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Grave soaking?!

In the recent sermon I gave in relation to the practices and beliefs of the New Apostolic Reformation, there is a practice that I wanted to devote time to exposing. However, as we often discover, time is fleeting and the allotted sermon time just didn’t allow me to give a full explanation of it. But I believe it is important to make you aware of it. It is the practice of “grave soaking” and to you and I, it sounds somewhat ridiculous.

Grave soaking – or mantle grabbing – is the act of lying across the physical grave of a deceased preacher or evangelist for the purpose of 'pulling out' the power of the Holy Spirit, a power that was supposedly 'trapped' within the body upon the person’s death. The aberrant practice of grave soaking was initiated within the Charismatic movement and Word of Faith teachings, which are an amalgamation of orthodox Christianity and mysticism. Videos and images across the internet show grave soakers kneeling at or lying across the graves or gravestones of famous figures such as C. S. Lewis, John Calvin and Charles Finney in the hope of 'grabbing' the abandoned spiritual mantle or 'soaking up' an anointing like a sponge.

Grave soaking is based upon the idea that the spiritual calling of an individual who has died may be reclaimed and used by another person. The theory is that God uses the Holy Spirit to 'anoint' certain believers with a specific purpose, such as healing or prophecy, but when the person dies God’s work is thwarted. The Holy Spirit is therefore 'wasted' – lying upon the bones and unable to continue the calling. Unrecovered anointing is apparently available to anyone who would physically come and claim it. This superstitious practice is blatantly unbiblical, spiritually dangerous, and tremendously misleading for uninformed believers.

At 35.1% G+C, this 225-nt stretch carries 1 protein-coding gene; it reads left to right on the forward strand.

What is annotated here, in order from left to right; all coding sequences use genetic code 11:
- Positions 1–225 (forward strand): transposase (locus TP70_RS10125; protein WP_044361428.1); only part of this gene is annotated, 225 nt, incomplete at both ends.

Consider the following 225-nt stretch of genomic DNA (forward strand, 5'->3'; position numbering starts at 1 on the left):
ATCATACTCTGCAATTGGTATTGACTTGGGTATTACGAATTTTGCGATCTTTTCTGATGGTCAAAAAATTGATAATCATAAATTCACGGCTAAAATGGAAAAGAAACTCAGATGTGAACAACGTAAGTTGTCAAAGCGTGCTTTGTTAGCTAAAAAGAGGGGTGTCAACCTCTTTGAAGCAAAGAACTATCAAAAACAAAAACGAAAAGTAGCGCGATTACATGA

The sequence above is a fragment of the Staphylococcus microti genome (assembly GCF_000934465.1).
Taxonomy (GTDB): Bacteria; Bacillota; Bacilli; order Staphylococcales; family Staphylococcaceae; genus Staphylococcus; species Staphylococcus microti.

All power comes from God, not from graves. Our individual life’s purpose is given to us by God: another believer’s empowerment cannot be 'pulled out' or 'grabbed' from a corpse. To ascribe spiritual power to the bones of the dead, no matter how godly the deceased was in life, is idolatry. The Holy Spirit resides in every believer, not just anointed saints. The Holy Spirit cannot be trapped by the death of a human being: the teaching of grave soaking therefore objectifies the Holy Spirit and limits His power to certain locales.

A possible proof text for grave soaking which proponents often use is 2 Kings 13:21, in which a dead man is thrown into an open grave and, when his body touches the bones of Elisha, the man is resurrected. This biblical account could be used to show that power (or anointing) is still present in a prophet’s bones after death. However, there is a major difference between the biblical event and the modern concept of grave soaking: namely, the recipient of the power was dead. No one was seeking a mantle or an anointing. God simply chose to resurrect someone, honouring the memory of His prophet in the process.

At its root grave soaking is founded upon a misunderstanding of the mantle that the prophets of the Bible sometimes wore as a sign of their calling from God. Most well-known is the story of the prophet Elijah passing his mantle on to his protégé Elisha: the Bible shows Elijah using his mantle as a symbol of his ministry and God’s authority. After Elijah was translated into heaven Elisha picked up the mantle and became Israel’s new prophet. The passing of the mantle was a symbolic act – a physical object has no inherent spiritual power. Like many Old Testament objects and events the mantle was a shadow of good things to come, not the very image of the things (Hebrews 10:1).